Recently we learned that a teacher at my children’s school, William M. Meredith, has mesothelioma, a rare and aggressive form of cancer caused by exposure to asbestos. It’s getting a lot of media attention, mainly because ours is a gentrified school with the sort of parents who have time and privilege allowing them to swing into action. But environmental hazards are not a new issue; they are a well-known problem affecting around 175 schools in the Philadelphia School District. The city’s schools have long been in crisis.

So when will we admit that a significant solution is in plain sight? It’s time for our wealthy neighbors at the University of Pennsylvania, who occupy 10 percent of the city’s land, to start paying their property taxes.

More specifically, Penn needs to pay PILOT taxes: payment in lieu of taxes. Pennsylvania doesn’t require nonprofits to pay property taxes, even when they are extraordinarily wealthy. Since the Philadelphia School District depends heavily on revenue from property taxes, this exception directly hits schools and the children they educate. But Penn can voluntarily pay PILOT taxes, and all of its Ivy League sisters except Columbia University do.

The school district says that they will spend $20 million on asbestos-related projects this year, and would spend more if only they had the resources. Between 1995 and 2000 Penn paid $2 million per year in PILOT taxes, through an agreement set up by former Mayor Ed Rendell, but then it stopped. Mayor Jim Kenney has suggested he’s got bigger fish to fry. But is the city really in a position to say that $2 million in additional revenue for schools is useless? And why would just $2 million be acceptable?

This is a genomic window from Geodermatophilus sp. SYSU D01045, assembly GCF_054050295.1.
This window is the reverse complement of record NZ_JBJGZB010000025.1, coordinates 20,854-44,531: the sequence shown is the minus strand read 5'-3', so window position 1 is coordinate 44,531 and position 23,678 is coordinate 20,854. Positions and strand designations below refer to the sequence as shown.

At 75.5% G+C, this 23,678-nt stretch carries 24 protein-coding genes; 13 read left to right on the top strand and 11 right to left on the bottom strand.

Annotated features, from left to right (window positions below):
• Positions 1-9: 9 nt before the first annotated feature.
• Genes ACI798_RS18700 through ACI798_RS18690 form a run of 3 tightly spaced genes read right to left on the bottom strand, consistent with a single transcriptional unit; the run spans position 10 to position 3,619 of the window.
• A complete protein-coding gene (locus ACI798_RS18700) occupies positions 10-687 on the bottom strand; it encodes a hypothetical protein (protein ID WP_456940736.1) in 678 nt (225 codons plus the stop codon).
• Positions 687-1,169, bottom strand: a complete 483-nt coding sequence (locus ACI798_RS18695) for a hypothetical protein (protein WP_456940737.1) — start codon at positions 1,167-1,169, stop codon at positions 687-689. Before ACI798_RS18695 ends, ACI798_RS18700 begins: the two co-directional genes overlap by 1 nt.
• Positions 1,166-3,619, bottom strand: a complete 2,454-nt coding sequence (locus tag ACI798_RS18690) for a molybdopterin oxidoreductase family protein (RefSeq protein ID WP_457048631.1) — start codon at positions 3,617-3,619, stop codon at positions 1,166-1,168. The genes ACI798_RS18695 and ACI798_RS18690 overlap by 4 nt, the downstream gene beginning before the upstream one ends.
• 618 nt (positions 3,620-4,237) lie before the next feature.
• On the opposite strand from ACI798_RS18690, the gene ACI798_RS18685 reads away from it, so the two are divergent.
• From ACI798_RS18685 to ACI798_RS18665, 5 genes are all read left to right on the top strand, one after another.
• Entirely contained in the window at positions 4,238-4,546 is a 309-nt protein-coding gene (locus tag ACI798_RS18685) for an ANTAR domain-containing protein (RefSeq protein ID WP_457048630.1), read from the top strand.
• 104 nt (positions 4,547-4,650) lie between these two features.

Penn’s own students have been calling on the school to pay at least $6.6 million per year — in line with what Harvard and Brown have already paid. And Penn can afford to do that and more without flinching —$6.6 million is just 0.1% of its operating budget. Given the massive size of its endowment ($13.8 billion), Penn would have at least an additional $65 million to spend every year if it simply increased its endowment spending rate from 4 to 5 percent, the minimum required for private foundations. No other university in the city could come anywhere close — Drexel’s endowment is around $780 million, and Temple’s is just over $640 million.

Now is the time to act on behalf of our children. In 2016, Princeton University paid $18 million to the town of Princeton to settle a lawsuit brought against it by local homeowners challenging its tax-exempt status. How many more children would be safe from asbestos exposure if the school district could increase its planned spending by $6 million or more?

We need to know the answer. Penn publicly expresses a commitment to improving education for public school students and emphasizes its interest in community health. When it doesn’t, our kids suffer. Many of the outraged parents at Meredith, myself included, are Penn alumni. It’s time for us to insist that the university walk its talk.

Sara Goldrick-Rab is professor of higher education policy and sociology at Temple University and holds a Ph.D. from the University of Pennsylvania.